Researchers look at two parasitoids from Pakistan as potential natural pest control
11/06/2018 // Edsel Cook // Views

The fruit orchards of California are under attack by Asian citrus psyllids (Diaphorina citri). These insect pests spread the huanglongbing disease that kills profitable citrus plants. To combat them, researchers are using two parasitoid wasps from Pakistan, the original home of the psyllid menace.

The psyllids are an invasive species from southern Asia that first appeared in the U.S. in 2008. They harm plants through two ways: By draining the juices of young plants, and by serving as infection vectors for the Candidatus Liberibacter asiaticus.

This gram-negative bacteria causes huanglongbing, a disease that weakens and kills citrus plants. Currently, all citrus species are prone to infection.

Huanglongbing is a serious threat to California's profitable citrus industry. Asian citrus psyllids are able to spread the disease very quickly because they reproduce quickly, jump and fly very well, and are light enough to be carried by the wind over long distances.

Earlier efforts to eradicate them saw the use of chemical pesticides in residential areas. While the insecticides successfully killed the insects, the treatments were expensive and could only protect a small fraction of the citrus trees in urban areas. (Related: Insect-killing “laser battle robot” can zap 20 insects per second.)

Fighting Pakistani pests with Pakistani wasps

Due to the ineffectiveness of insecticide management, researchers from the University of California Riverside (UCR) sought out other means of controlling the booming populations of Asian citrus psyllids. They devised a classical biological control program that would use natural enemies of the pests.


The psyllids originally came from the Indian subcontinent. With that in mind, the American researchers visited the Punjab province of Pakistan. The climate there is similar to California, so insects from that region will have a better chance of acclimatizing to their intended new home.

The researchers looked for parasitoid species that lay eggs inside the nymphs of the Asian citrus psyllids. The eggs will hatch into larvae that would eat the psyllids from within.

They eventually collected and tested 13 species, of which two were very common. One was Tamarixia radiata, a parasitoid wasp that was first identified in a 1927 treatise by Hussain and Nath. The other was Diaphorencyrtus aligarhensis, another wasp. Both parasitoids laid their eggs in psyllid nymphs at different stages.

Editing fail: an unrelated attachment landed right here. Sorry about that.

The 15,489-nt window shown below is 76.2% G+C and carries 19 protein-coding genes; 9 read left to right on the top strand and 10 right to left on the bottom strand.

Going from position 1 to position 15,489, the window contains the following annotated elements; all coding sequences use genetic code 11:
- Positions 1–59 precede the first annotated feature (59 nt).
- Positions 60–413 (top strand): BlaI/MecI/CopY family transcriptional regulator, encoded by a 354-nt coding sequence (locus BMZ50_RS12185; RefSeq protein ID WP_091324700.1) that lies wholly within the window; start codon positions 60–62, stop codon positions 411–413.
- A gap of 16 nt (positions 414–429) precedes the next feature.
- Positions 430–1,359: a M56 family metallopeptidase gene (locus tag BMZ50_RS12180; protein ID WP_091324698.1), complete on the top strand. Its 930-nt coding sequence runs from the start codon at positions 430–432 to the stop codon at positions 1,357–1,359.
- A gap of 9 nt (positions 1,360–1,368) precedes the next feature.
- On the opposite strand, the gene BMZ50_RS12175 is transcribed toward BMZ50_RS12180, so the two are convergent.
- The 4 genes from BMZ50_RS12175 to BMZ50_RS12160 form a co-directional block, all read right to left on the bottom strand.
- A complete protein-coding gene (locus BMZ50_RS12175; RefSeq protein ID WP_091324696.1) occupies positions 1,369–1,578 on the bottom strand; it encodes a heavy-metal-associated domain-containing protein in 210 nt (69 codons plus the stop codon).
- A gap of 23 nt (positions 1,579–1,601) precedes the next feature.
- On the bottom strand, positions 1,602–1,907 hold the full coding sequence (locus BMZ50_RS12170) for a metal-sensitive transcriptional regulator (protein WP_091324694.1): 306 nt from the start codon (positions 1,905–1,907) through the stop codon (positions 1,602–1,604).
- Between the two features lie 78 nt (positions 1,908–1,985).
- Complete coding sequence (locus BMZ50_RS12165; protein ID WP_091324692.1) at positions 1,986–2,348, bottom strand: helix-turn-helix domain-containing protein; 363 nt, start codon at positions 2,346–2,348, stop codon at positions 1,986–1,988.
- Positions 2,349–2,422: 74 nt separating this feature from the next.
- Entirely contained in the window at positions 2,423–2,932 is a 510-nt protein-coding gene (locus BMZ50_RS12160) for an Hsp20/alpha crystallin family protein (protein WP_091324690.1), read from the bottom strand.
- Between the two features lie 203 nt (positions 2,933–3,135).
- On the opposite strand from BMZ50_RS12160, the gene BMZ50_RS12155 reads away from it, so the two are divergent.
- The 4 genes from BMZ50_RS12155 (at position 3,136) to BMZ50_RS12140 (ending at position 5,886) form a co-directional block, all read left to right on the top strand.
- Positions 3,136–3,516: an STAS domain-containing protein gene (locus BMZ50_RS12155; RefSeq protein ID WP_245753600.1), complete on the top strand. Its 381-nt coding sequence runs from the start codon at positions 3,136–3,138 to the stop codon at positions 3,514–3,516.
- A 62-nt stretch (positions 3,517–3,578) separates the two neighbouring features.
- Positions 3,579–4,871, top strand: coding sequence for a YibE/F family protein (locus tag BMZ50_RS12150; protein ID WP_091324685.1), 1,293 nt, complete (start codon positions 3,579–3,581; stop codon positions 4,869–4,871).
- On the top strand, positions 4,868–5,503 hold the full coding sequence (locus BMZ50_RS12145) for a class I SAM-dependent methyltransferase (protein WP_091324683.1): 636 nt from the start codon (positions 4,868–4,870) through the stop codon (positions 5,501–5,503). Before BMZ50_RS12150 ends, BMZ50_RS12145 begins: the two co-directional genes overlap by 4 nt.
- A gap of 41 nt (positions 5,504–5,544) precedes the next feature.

Both wasp species were thoroughly tested to make sure that they will not target anything other than psyllids. They were cleared for rearing, with T. radiata released in southern California starting in 2011 and D. aligarhensis in 2014. Researchers monitored the parasitoids' acclimatization and effect on the psyllids.

Biological approach more successful than pesticides in controlling Asian citrus psyllids

T. radiata became the first natural enemy species released in California. Most releases are performed in urban areas because commercial citrus orchards still use insecticides that are lethal to the wasp.

Post-release monitoring showed that the wasp was active in 95 percent of the release areas. Depending on the site, 12 to 63 percent of the Asian citrus psyllids showed signs of parasitism. When combined with native equivalents like syrphid flies, T. radiata can reduce psyllid populations by more than 90 percent.

The other wasp species, D. aligarhensis, is still being introduced. While T. radiata and D. aligarhensis target the same psyllid, they attack during different stages of the pest's life. The two wasps could therefore possibly complement each other.

The UCR researchers add that the two Pakistani wasps are "supported" by generalist native predators, like syrphid flies and lacewings. Their opponents are ants, which treat psyllids as "milk cows" and protect the pests. They believe further approaches should neutralize these ants in order to improve the effectiveness of the psyllid's natural enemies.

For more stories about bug wars between beneficial insects and pests, visit

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